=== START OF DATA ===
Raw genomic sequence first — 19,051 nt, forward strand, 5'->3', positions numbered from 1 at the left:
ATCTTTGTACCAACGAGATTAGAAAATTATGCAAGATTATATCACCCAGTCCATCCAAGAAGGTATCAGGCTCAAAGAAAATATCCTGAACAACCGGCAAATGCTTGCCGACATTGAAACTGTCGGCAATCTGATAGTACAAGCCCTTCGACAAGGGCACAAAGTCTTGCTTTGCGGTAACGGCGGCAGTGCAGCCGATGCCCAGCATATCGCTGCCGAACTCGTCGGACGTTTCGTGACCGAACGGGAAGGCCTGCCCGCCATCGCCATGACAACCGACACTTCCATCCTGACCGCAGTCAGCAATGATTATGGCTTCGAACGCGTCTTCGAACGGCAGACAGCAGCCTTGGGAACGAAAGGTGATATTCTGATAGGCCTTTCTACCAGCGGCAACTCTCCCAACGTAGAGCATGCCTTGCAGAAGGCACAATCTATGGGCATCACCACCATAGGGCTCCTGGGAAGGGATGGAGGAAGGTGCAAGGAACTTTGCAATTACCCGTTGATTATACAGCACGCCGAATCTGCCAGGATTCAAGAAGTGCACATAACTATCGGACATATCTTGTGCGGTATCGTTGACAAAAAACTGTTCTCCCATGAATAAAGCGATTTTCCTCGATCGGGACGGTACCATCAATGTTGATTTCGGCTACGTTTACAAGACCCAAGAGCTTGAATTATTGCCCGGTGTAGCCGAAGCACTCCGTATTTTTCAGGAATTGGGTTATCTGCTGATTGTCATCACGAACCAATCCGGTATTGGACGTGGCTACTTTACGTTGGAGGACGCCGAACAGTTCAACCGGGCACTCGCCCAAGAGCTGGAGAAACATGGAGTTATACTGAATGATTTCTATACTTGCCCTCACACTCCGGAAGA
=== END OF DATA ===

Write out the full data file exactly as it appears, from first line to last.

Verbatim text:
Raw genomic sequence first — 19,051 nt, forward strand, 5'->3', positions numbered from 1 at the left:
ATCTTTGTACCAACGAGATTAGAAAATTATGCAAGATTATATCACCCAGTCCATCCAAGAAGGTATCAGGCTCAAAGAAAATATCCTGAACAACCGGCAAATGCTTGCCGACATTGAAACTGTCGGCAATCTGATAGTACAAGCCCTTCGACAAGGGCACAAAGTCTTGCTTTGCGGTAACGGCGGCAGTGCAGCCGATGCCCAGCATATCGCTGCCGAACTCGTCGGACGTTTCGTGACCGAACGGGAAGGCCTGCCCGCCATCGCCATGACAACCGACACTTCCATCCTGACCGCAGTCAGCAATGATTATGGCTTCGAACGCGTCTTCGAACGGCAGACAGCAGCCTTGGGAACGAAAGGTGATATTCTGATAGGCCTTTCTACCAGCGGCAACTCTCCCAACGTAGAGCATGCCTTGCAGAAGGCACAATCTATGGGCATCACCACCATAGGGCTCCTGGGAAGGGATGGAGGAAGGTGCAAGGAACTTTGCAATTACCCGTTGATTATACAGCACGCCGAATCTGCCAGGATTCAAGAAGTGCACATAACTATCGGACATATCTTGTGCGGTATCGTTGACAAAAAACTGTTCTCCCATGAATAAAGCGATTTTCCTCGATCGGGACGGTACCATCAATGTTGATTTCGGCTACGTTTACAAGACCCAAGAGCTTGAATTATTGCCCGGTGTAGCCGAAGCACTCCGTATTTTTCAGGAATTGGGTTATCTGCTGATTGTCATCACGAACCAATCCGGTATTGGACGTGGCTACTTTACGTTGGAGGACGCCGAACAGTTCAACCGGGCACTCGCCCAAGAGCTGGAGAAACATGGAGTTATACTGAATGATTTCTATACTTGCCCTCACACTCCGGAAGA